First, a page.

In his study of Roman imperial portraiture Varner (henceforth V.) investigates the destruction and recycling of images of Roman emperors and members of their family after their condemnation by what was called damnatio memoriae. V. includes a wide range of evidence and provides a particularly useful catalogue as well as numerous illustrations of high quality. That said, the presentation of the study is unfortunately rather sloppy.
The book proceeds directly to the argument. In chapter 1 (pp. 1-20) V. explains issues of damnatio memoriae in the Roman Empire. He points out the parallels between mutilation of portrait and mutilation of corpse, treats the reworking of images, and stresses the important role the phenomenon played in Roman society. Further, he highlights antecedents and similarities in the Ancient Near East, Egypt, Greece and Sicily, as well as in Republican Rome, with extra sections on Marius and Sulla as well as on Antony and Cleopatra VII.
In this part, V. might have examined his sources somewhat more extensively. To specify examples, in the Near Eastern section V. resorts to the mutilation of an Akkadian royal portrait as an early example without considering the fact that the attack on the head apparently took place after the sack of Nineveh in 612 B.C. At that time, the image was more than a thousand years old, and the mutilation should be considered a late example.1 He uses evidence exclusively from Nineveh after 612 B.C. and from Persepolis, in the latter case neither specifying the time of the mutilation nor quoting his sources. This procedure projects a lopsided image, at best. As cause for the mutilation of political images V. resorts to animistic beliefs. One wonders how such beliefs can result in the destruction of a ruler’s images in the Near East but apparently have nothing to do with parallel phenomena in the rest of the Mediterranean world. Lastly, V. seems not to be aware that curses against the change or mutilation of objects are frequently inscribed on all sorts of things (e.g. boundary stones and foundation tablets2) throughout the Near East. Such an inscription on a royal statue need not surprise and should certainly not lead to the assumption of a particular “susceptibility of Near Eastern royal images to politically motivated mutilation” (p.12).
Chapter 2 (pp. 21-45), Caligula, Milonia Caesonia and Julia Drusilla, opens up with a few words on the life, reign, and death of the emperor Caligula, his wife Milonia Caesonia, and his daughter Julia Drusilla. In equally short fashion V. goes into the reasons why the succeeding ruler, Claudius, vetoed a formal damnatio memoriae of his late nephew but had a de facto ban on his memory instituted nevertheless. V. proceeds to investigate the physical appearance of Caligula as described in literary sources and represented in coins and sculpture, and includes a discussion of iconography. In the following section on the mutilation and destruction of the emperor’s images, he points out that evidence for disfigurement of sculpture is fairly rare, that coins bearing his image were defaced as well, and that the sensory organs of the image were the features most frequently attacked. V. also analyses reworked portraits of Caligula, most of which ended up representing his successor, Claudius. These he divides into two groups, classicizing and veristic images, and explains the difficulties a sculptor would face recutting the heads as well as the political implications of the two stylistic groups. This issue recurs throughout the book. Again, V. refers to the typology of Claudius’ likenesses and, if pertinent, uses this evidence to point out vestigial Caligulan elements such as the shape of the curls of the forehead. Reworked images of Caligula turned into Augustus, Tiberius, Titus, an unidentifiable soldier emperor — probably Claudius Gothicus — , and a deity.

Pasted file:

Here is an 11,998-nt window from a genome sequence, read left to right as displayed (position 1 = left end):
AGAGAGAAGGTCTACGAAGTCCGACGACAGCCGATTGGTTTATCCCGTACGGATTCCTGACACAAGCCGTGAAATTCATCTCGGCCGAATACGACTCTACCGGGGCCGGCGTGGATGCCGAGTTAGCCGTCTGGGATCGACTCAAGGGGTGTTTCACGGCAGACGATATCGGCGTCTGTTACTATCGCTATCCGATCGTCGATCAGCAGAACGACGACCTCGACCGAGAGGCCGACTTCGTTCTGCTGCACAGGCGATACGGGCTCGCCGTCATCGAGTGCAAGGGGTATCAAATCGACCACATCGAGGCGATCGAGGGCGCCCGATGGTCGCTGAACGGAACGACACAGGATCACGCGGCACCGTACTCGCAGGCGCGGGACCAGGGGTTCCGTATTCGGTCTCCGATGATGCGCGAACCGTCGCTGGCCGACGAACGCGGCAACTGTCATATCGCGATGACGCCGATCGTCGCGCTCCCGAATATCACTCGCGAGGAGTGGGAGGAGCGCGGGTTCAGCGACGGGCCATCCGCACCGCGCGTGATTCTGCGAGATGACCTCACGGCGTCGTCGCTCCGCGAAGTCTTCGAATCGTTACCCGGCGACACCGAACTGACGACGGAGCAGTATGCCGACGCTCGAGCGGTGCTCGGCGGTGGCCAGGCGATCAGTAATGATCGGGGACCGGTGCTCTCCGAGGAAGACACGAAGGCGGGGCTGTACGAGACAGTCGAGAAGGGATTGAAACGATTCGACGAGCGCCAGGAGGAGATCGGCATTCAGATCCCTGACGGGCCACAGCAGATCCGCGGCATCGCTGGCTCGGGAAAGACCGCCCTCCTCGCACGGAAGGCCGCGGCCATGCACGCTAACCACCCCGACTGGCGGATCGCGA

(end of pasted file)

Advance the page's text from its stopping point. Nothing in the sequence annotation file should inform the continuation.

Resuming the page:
In the next part of the book, V. addresses pieces of sculpture that were removed from view and thus, ironically, escaped destruction, recycling or reuse as spoils. He remarks upon the excellent state of preservation of some of these images, which suggests storage in a safe location, and on the poor state of others that were disposed of in a more violent fashion intended to denigrate the subject, e.g. by being thrown into the Tiber. As the latter is also a form of destroying an image, I think that a cross-reference in the section on mutilation and destruction would have been in order. In the following section V. lists examples of statues representing Caligula that remained on public display after his death, instances mostly in dynastic groups. Milonia Caesonia’s and Julia Drusilla’s images were, according to V., destroyed along with Caligula’s. In fact, none of their likenesses survives. In a brief conclusion to the chapter V. sums up his findings and notes that the treatment of Caligula’s portraits sets patterns which were to remain operative for the following three centuries.
In chapter 3, Nero and Poppaea (pp. 46-85), V. emphasizes the extent and severity of the mutilation of the dead emperor’s images, including not only sculpture but also coins and gems. He notes that Nero was the first princeps subjected to a proper damnatio memoriae by senatus consultum. Two of his likenesses seem to have been reworked as private individuals, a rarity among the transformed images of emperors. Others were recut to resemble Vespasian, Titus, Domitian, Augustus, Claudius, Galba, Trajan, Antinous, Gallienus, and a Constantinian emperor. V. treats Nero’s colossus and its history after Nero’s suicide in a separate section. Further, he investigates the reinstitution of Nero’s images and their continuing circulation until the fifth century, with interesting spotlights on modern reception since the Renaissance. Poppaea’s parallel damnatio is also treated. Concluding the chapter, V. characterizes Nero’s damnatio as a turning point in the transformation of imperial portraits.